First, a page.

Take a Good Thing and Make It Better

Ideally the passage is studied fully, leading to a strong passage idea.  Then the congregation is taken into account and a message idea is formulated.  Great!  That’s already put the message into a league above many that lack such unity.  But just having a big idea or message idea is one thing, having a good one is another.  Some preachers try so hard to be pithy and clever they’ll sacrifice the idea on the altar of wit.  Don’t do that.  Others have ideas that are almost as long as the message itself.  Maybe more accurate, but they won’t communicate well, they won’t stick.  So how to refine a long idea?  How to take a good thing and make it better:

1. Write out the idea and count the words. I’m not a huge fan of rules in preaching, but several writers have suggested the idea should not be more than 15 or maybe 18 words in length.  I tend to agree, although it’s a flexible guideline rather than a rule.  If you need more, use them, but in reality most ideas could be refined without harming them.

2. Evaluate it phrase by phrase and trim words. Don’t say in six words what could be said in two. Are you using roundabout ways of saying something?  Could you be more direct?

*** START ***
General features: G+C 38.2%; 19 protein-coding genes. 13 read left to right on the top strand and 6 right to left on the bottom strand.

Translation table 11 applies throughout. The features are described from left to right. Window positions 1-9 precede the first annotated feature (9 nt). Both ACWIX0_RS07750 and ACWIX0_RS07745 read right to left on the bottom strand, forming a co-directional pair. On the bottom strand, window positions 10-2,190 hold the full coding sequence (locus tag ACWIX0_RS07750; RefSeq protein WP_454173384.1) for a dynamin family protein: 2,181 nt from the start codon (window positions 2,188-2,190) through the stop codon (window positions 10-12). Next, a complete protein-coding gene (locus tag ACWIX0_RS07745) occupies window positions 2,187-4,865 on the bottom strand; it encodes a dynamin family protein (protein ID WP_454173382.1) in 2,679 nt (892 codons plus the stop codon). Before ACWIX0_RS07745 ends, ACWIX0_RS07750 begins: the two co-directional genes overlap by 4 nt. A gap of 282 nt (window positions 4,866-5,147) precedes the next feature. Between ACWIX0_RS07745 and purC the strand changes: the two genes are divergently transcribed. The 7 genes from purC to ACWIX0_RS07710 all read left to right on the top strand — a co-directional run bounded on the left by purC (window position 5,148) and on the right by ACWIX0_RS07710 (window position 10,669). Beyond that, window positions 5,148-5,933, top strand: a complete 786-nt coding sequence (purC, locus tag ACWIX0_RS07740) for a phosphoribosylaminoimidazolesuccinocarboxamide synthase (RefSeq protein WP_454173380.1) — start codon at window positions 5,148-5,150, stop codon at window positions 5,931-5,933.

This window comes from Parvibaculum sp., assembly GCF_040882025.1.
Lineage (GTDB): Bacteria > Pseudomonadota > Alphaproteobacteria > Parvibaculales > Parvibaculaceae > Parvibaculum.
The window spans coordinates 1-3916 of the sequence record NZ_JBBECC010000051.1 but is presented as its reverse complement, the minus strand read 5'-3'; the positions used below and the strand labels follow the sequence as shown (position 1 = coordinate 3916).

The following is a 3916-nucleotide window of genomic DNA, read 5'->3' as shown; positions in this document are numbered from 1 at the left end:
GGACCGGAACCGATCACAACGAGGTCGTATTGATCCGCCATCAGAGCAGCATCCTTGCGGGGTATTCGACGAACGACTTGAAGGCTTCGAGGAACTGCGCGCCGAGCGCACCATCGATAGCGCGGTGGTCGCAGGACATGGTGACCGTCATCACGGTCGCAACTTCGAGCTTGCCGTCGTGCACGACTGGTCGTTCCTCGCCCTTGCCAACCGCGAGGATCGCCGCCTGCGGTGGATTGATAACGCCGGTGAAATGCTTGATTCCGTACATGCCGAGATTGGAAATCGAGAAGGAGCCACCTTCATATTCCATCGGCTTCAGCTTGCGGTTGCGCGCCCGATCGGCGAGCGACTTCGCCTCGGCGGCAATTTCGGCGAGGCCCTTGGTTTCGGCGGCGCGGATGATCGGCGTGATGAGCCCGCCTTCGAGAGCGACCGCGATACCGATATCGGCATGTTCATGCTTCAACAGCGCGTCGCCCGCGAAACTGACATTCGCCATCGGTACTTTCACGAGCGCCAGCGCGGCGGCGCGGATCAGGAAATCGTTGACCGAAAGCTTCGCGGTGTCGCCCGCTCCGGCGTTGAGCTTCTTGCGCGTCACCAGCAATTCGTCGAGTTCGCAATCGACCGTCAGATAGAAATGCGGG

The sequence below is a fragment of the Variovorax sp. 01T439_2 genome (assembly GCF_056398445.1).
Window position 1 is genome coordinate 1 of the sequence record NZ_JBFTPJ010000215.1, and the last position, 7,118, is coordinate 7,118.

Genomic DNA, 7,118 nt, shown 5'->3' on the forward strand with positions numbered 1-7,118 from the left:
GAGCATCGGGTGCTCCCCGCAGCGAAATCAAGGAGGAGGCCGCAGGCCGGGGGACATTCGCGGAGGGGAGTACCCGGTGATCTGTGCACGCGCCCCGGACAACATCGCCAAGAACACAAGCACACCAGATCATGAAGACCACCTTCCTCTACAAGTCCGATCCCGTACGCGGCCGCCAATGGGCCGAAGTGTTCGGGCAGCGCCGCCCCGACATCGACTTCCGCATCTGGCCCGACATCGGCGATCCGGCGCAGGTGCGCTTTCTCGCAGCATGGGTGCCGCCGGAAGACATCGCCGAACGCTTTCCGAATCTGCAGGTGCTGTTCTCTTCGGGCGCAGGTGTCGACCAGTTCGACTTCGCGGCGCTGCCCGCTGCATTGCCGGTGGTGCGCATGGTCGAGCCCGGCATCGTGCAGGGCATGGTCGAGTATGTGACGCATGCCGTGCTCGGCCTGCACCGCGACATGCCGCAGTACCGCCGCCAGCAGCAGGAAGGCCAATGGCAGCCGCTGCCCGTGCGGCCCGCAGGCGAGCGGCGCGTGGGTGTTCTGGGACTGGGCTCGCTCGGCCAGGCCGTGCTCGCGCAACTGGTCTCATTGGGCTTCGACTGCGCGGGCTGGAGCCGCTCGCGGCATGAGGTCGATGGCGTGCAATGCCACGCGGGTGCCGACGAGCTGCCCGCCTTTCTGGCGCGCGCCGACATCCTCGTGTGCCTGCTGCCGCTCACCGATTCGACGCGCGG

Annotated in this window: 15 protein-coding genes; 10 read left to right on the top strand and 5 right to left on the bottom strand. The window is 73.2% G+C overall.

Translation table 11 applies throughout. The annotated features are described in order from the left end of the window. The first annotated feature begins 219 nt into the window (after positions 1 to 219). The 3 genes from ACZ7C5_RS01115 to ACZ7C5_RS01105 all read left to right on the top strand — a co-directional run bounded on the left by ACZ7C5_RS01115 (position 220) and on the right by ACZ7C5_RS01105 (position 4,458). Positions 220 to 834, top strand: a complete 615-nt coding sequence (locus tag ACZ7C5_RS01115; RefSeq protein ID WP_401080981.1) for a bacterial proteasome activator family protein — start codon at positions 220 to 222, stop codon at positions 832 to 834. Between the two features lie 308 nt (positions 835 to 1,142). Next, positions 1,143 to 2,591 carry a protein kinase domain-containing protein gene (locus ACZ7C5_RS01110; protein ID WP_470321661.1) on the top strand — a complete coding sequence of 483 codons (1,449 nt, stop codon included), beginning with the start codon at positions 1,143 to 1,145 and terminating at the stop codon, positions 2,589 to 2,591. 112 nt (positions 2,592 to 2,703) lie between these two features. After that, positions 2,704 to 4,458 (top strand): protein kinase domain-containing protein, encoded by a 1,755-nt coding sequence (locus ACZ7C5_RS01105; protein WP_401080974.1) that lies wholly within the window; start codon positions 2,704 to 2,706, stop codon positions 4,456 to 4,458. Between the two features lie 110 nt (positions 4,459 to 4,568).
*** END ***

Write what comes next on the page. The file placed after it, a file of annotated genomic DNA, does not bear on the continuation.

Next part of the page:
3. Could internal lists be summarized? Within the idea you may have two or three qualifiers for an element, perhaps qualifiers that will be points in the message.  Consider whether these are needed at the level of the idea, or whether a summary term might be more memorable.  If the message is preached well then that summary word will be explained and defined by the message anyway.

4. Is there a more memorable option available?  Some will give up too much to make this step.  Don’t.  But if there is a song title, pithy phrase, play on words, movie line or contemporary proverb that can be adapted to add memorability to the idea, consider it.

Often just getting the idea in any form takes a lot of thinking.  But if you’ve got any energy and time left, consider how it could be leaner, meaner, more precise, more memorable.  None of us get a killer big idea every week.  Even the authors of preaching books only share the strongest few they’ve managed in years of ministry!  But effort invested here is effort well spent.  Work on the idea pays dividends in the message – you’ll be taking a good message and making it even better!


One thought on “Take a Good Thing and Make It Better

  1. Couple things that this reminds me of with Robinson’s Biblical Preaching:
    First, Robinson made a call for simplistic words, a high percentage of monosyllabic words, and straight-forward sentence structures. Since reading the work, I’ve tried to think about speaking this way even in everyday conversations.

    Another thing your post reminds me of is the struggle I continue to have following Robinson’s charge to succinctly capture the “subject” of a passage. I tend to preach longer passages, so the subject, or what the passage is talking about, is much larger than one pithy question. Or at least, I don’t think so. I enjoyed the exercises in his book, but need more help here.

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